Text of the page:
Argo is the first great movie of the fall season and delivers as both a historical snapshot and an edge-of-your-seat thriller. This is a very strong effort that succeeds beyond any Rhesus Monkey’s wildest expectations. A-

Looper

Every fall season a movie comes along that lacks the hype and pandering for an audience. Instead, it is released and looks to succeed by word of mouth. Last year that film was the still under-appreciated Drive; this year my top contender is Looper.

Looper begins by introducing us to Joe, a barely recognizable Joseph Gordon-Levitt who performs the title task as a “Looper.” Looper is a time-travel story, but roots itself firmly in a mostly-recognizable version of the near future. The only major difference is that time travel is invented soon after the present setting of the film, which allows for a somewhat confusing, but well executed, original story. Loopers are hired guns who kill for a futuristic mob that sends their hits 30 years into the past before time travel was invented. This allows for mob enemies to simply disappear in their present time and be disposed of in an earlier time when they wouldn’t be investigated. Loopers are paid well to shoot first, ask no questions, and most of all be punctual as hits will suddenly appear in a predetermined location at an exact time. Allowing a “loop” to “run” results in some very unsavory consequences. The downside to Looping is that one day, every Looper’s loop must close, which means the future version of yourself will be sent back for immediate execution. When this happens, a Looper gets a big final pay day and 30 years to enjoy it before the inevitable.

The premise for this film is imaginative and dealt with in a surprisingly cohesive way by director Rian Johnson. As with all great time-travel films, rules must be established so that the viewer may understand exactly what the limits are within these multiple dimensions. I provided a short discussion about some classic time travel theories in a previous blog post that you can read here. In short, this particular film’s view is similar to the Back to the Future variety where you can co-exist with multiple versions of yourself and events that affect the younger version will also impact the later version. Thus, when Joe finds himself face to face with his older self, played by Bruce Willis, he inadvertently allows him to run. However, Willis’ character can not simply run since he knows the consequences against Gordon-Levitt will affect him too.

The story’s arc is much more far-reaching and complex than a cat-mouse chase between alternate versions of Joe. As we learn more about Joe’s future from Bruce Willis, our sympathies are toyed with and our moral centers are jarred endlessly. Johnson’s screenplay and direction provide powerful and conflicting motivations for both characters, making the movie deeply engaging and surprisingly fresh. Additional story lines regarding a futuristic crime boss (Jeff Daniels), a fellow Looper (Paul Dano), and farmhouse mother and her son (Emily Blunt and an Oman-esque Pierce Gagnon, respectively) all flesh out this film and give it real dimension and pragmatism, regardless of its sci-fi, time travel plot.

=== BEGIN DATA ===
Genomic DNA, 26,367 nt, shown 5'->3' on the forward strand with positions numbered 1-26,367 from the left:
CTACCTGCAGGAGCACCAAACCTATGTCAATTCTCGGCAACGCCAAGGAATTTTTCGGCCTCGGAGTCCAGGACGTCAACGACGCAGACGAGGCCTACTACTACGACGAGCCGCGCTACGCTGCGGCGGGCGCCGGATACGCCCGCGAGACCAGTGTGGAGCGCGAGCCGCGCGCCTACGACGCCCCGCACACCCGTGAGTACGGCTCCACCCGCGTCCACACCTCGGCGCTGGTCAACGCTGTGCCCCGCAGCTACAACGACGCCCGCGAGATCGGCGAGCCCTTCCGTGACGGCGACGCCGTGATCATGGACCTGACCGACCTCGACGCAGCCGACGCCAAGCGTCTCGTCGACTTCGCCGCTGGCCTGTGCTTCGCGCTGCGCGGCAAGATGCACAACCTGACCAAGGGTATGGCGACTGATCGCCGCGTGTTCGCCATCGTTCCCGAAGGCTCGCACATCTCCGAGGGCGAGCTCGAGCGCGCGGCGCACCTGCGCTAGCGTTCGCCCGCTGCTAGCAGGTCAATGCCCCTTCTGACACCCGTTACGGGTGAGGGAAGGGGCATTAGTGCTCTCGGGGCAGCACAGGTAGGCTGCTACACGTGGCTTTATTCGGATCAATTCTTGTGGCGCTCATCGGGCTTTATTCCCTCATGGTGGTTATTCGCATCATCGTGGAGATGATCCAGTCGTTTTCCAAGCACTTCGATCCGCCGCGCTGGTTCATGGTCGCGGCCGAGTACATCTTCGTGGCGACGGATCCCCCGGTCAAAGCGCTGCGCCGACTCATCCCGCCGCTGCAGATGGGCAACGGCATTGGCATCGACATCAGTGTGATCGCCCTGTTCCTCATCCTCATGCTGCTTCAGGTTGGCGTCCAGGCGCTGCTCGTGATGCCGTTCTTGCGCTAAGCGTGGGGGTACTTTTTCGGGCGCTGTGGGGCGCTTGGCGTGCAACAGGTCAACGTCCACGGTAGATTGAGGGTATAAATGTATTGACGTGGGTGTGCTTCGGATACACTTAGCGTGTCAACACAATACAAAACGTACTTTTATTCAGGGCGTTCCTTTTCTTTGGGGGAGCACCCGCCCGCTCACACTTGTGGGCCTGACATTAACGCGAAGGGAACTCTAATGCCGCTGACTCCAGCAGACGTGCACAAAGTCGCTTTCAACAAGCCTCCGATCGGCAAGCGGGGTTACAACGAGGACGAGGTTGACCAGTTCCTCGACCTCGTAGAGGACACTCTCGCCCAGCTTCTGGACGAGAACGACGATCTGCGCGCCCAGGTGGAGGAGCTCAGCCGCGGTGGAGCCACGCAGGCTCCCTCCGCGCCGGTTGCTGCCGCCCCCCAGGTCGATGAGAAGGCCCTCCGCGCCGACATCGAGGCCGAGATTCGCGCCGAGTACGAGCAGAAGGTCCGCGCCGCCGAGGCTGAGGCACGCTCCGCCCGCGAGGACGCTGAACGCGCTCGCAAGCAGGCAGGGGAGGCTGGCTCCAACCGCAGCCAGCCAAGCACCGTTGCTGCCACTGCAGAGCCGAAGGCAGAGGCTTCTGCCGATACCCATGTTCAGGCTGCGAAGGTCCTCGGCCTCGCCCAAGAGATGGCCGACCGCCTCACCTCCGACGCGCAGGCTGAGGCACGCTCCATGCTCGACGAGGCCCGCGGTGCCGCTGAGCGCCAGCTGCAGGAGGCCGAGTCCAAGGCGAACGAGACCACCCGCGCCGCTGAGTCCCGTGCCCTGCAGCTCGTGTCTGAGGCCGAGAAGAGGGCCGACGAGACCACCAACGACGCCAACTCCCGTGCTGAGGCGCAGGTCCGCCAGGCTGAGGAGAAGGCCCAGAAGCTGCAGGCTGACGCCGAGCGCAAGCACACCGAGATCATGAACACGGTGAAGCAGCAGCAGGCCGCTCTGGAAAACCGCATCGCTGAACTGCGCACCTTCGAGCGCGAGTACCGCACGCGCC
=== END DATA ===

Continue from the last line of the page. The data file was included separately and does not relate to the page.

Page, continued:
Looper is a tightly wound, entertaining film that has something for everyone to enjoy. There is a slight dragging feeling at the close of its second act, but this perceived lull is making way for a strong and dominant conclusion. In summary, this review only touches on the surface of what Looper accomplishes; there are multiple surprises in store for all audiences who see it, so let the word of mouth begin! A-

Nashville

NashvilleDirector: Robert Altman

Writer: John Tewkesbury

Cast: Keith Carradine, Karen Black, Geraldine Chaplin, Henry Gibson, Shelley Duvall, and Lily Tomlin

I recently saw Nashville and feel that it is an important movie and has sort of been forgotten over time. Nashville is Robert Altman’s epic study of American culture, politics, religion, and show business. Altman explores the shallowness of American life, the emptiness of politics, the superficiality of religion, and the pure commercialism of show business by following the inter-twined lives of twenty-four characters during a five-day period in Nashville, Tennessee. These themes not only serve as guidelines to appreciating Nashville, but also they are themes vital and present in American society. Powerful and poetic imagery, style, and use of many aural and visual hallmarks aid the expression of these themes that Altman has developed throughout his history as a filmmaker.

The beginning of the film immediately introduces the audience to two of these themes: commercialism and political emptiness. The opening credits to the film are in the style of a stereotypical hard sell television commercial for a country/western album of “twenty-four of your very favorite stars.” The screen is full of attention getting devices with constant movement of images and words in all different directions symbolizing the confusion and uncertainty that the American public constantly faces. Altman’s brilliant trademark use of sound comes into play here as he overlaps at least three layers of sound during this sequence. All at once the audience hears music, lyrics, and the announcer confusing the viewer as to what he or she should be listening. This feeling of confusion is echoed when the announcer making this obviously commercialistic sales pitch ironically says, “… twenty-four, count’em, twenty-four of your very favorite stars…right before your very eyes without commercial interruption,” implying that what he is saying is not “commercial interruption.” After the opening credits, the film opens at the headquarters of the independent (Replacement Party) candidate Hal Philip Walker. Several of the stereotypes that go with politics are present: his truck is red, white, and blue, the slogan is “New Roots for the Nation,” a very general and empty political statement. However, once his voice is heard over the loud speaker, the audience is introduced to an obviously anti-establishment, anti-bureaucracy campaign. Also important to this scene are the obvious abundance of signs and billboards scattered all around the street. Here Altman actually puts the two themes of commercialism and politics against each other. Walker’s campaign van is just part of a sea of commercialism all competing for the attention of the viewer.